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USBR's Demand and Supply Study for the Colorado River Basin of 2012
December 12, 2012
This study, prepared by the Bureau of Reclamation and the seven states of the Colorado River basin (with technical asistance from a few contractors), was completed because Congress forced the issue through legislation and modest funding mechanisms. It must be appreciated, however, that the public has been asking the Natural Resource Committees and Reclamation to perform a long-term and basin-wide assessment for more than a half-century. The reason was to avoid the condition the basin now faces: human consumption has over-extended the natural supply, and water curtailments and empty reservoirs will be the consequence.
This study is unique in that the demand side is assessed for the first time and includes the projected impacts of climate change to year 2060. As important as this far-reaching study is, the National Academy of Sciences, for example, was not asked to provide an independent review of the methodology and conclusions.
The document is tame in explaining the persistant decline in the natural flow since 1906 (trend of decline). Why it took this long for Reclamation and the states to address this known rate of decline until now, is a serious miscalculation. Worst case scenarios of reservoir levels should have been provided to visually demonstrate the seriousness of the problem to the public, but instead the risk analysis graphics were poorly presented.
Whereas the graphics presented to the subcommittees of the Basin Study had exceptional interpretative values. For instance the graphics (not published for public review) of Trace 21, which was provided to the Modeling Assumption Sub-group in 2011. Trace 21 is a CRRS run that represents a persistent dry period in the Colorado River Basin that occurred between 1928 and 1982. See: Graph by Pulwarty and Melis, 2001 to visually understand this critical dry period.
The study offers an assumed hope that humans might actually start to curb their consumptive behavior, that corporations will lower their greenhouse gas emissions, and planning for smart growth will somehow not become an oxymoron.
In the last century, documents were provided to Congress to assess the supply side of the Colorado River, and generous funding for grandiose engineering projects soon followed.
The documents about the hydrology were not entirely correct, and in this post-construction era the water managers now understand that drying times can last for centuries and flood magnitudes can overwhelm spillway capacities.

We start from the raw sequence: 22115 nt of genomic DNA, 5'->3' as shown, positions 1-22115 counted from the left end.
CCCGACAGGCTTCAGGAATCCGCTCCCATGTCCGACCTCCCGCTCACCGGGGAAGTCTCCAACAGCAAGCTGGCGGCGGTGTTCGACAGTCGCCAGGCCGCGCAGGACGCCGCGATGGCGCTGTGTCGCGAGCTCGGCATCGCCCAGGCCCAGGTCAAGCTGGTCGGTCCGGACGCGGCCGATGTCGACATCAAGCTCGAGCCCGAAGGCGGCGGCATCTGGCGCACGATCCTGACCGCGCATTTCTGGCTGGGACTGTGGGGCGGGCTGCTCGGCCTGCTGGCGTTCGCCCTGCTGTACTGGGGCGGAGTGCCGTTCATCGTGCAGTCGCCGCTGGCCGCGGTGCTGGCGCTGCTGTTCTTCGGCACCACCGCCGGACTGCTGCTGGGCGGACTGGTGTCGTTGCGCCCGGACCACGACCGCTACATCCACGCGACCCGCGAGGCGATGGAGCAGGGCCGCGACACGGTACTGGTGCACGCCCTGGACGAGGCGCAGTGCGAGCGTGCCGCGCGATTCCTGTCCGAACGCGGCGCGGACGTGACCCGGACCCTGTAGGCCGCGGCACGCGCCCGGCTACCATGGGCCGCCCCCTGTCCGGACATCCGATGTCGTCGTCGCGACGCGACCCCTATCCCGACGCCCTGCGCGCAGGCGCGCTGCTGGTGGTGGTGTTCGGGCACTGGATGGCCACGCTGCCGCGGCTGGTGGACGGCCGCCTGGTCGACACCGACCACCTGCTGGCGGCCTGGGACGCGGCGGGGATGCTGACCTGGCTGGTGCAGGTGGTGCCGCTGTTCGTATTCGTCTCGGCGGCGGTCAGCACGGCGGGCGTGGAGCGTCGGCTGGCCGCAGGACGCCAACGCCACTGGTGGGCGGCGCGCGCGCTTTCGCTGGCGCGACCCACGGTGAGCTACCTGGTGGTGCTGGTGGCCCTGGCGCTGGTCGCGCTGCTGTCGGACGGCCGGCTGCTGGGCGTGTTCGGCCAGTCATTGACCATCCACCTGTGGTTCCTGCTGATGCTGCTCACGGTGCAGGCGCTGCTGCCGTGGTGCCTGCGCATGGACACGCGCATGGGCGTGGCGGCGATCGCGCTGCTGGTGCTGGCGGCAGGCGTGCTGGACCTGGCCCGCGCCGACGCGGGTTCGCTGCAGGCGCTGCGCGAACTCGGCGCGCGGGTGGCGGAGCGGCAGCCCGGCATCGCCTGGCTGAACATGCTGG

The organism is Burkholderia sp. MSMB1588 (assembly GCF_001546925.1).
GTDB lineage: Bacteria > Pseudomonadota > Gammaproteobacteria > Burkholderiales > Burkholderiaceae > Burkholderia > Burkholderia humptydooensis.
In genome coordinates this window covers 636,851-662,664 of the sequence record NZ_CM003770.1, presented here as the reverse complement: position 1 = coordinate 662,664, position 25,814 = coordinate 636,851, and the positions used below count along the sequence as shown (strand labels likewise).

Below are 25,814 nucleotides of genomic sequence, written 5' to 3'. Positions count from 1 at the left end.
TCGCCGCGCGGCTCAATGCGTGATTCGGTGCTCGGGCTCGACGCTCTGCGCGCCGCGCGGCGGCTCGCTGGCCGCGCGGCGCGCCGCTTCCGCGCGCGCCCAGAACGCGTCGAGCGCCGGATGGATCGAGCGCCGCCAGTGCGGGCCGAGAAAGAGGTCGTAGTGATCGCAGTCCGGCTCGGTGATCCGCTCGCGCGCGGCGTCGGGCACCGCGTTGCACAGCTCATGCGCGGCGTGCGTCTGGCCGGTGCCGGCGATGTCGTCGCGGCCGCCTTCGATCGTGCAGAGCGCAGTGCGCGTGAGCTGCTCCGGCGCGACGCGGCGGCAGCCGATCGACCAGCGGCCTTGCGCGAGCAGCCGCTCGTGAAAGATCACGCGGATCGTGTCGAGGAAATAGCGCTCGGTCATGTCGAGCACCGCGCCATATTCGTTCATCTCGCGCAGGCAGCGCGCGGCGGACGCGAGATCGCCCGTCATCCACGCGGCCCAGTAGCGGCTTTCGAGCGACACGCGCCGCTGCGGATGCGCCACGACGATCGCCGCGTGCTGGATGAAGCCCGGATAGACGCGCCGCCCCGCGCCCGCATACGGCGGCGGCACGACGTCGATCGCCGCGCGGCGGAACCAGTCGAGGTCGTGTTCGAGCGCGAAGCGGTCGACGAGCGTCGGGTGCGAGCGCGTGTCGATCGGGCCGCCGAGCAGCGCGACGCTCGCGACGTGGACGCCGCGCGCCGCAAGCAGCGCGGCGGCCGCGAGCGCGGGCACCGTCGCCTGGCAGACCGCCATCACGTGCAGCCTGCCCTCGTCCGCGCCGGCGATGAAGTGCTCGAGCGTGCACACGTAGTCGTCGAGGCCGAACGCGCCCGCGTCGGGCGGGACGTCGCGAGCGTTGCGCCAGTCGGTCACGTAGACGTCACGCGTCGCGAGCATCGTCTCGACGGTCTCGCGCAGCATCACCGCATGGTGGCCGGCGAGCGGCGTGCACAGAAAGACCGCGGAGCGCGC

Generous state and federal funding will not happen in this century for solving the problem of imbalances caused by over-reaching the demand side of the equation, which includes the subsequent damage brought upon the natural water cycle, and caused by the excessive human consumption of fossil energy fuels.
If funding is somehow pulled out of a magician's hat, the administrative record indicates clearly that maximum human consumption will continue and the problem will never be solved.
The age of abundance is over, with or without adjusting to climate change, and water managers must accept the supply the basin has been given and abandon the ideology of chasing the balloons of demand.COMMENT LETTERS: BASIN STUDY
Living Rivers and Center for Biological Diversity
CLICK HERE to download the combined documents of the Colorado River Basin Supply and Demand Study (1,655 pages).
CLICK HERE for the two-page Fact Sheet.
2018 - Tribal Water Study of the Ten-Tribe Partnership (documents combined and starting with the press release). This study is a new feature of the 2012 Basin Study.
Here is the work of the other BASIN STUDIES in the arid lands onf the USA.
Bureau of Reclamation
Attention: Ms. Pam Adams, LC-2721
P.O. Box 61470
Boulder City, NV 89006-1470
Facsimile transmission: 702-293-8418
SECURE WATER ACT
REPONSE FROM ACADEMICS
2010 - INTERIM REPORT No. 1
Technical Part B
Tecnical Report D
2012 - FINAL SUPPLY AND DEMAND STUDY
LIST OF TIMELY COMMENTS
Webinar of April 3, 2013
The 50-year remedies are arbitrarily under the purview of the Bureau of Reclamation, the seven states, the tribes, and selected environmental groups. Their preliminary reports are overdue.
Links to ON THE COLORADO articles on this subject
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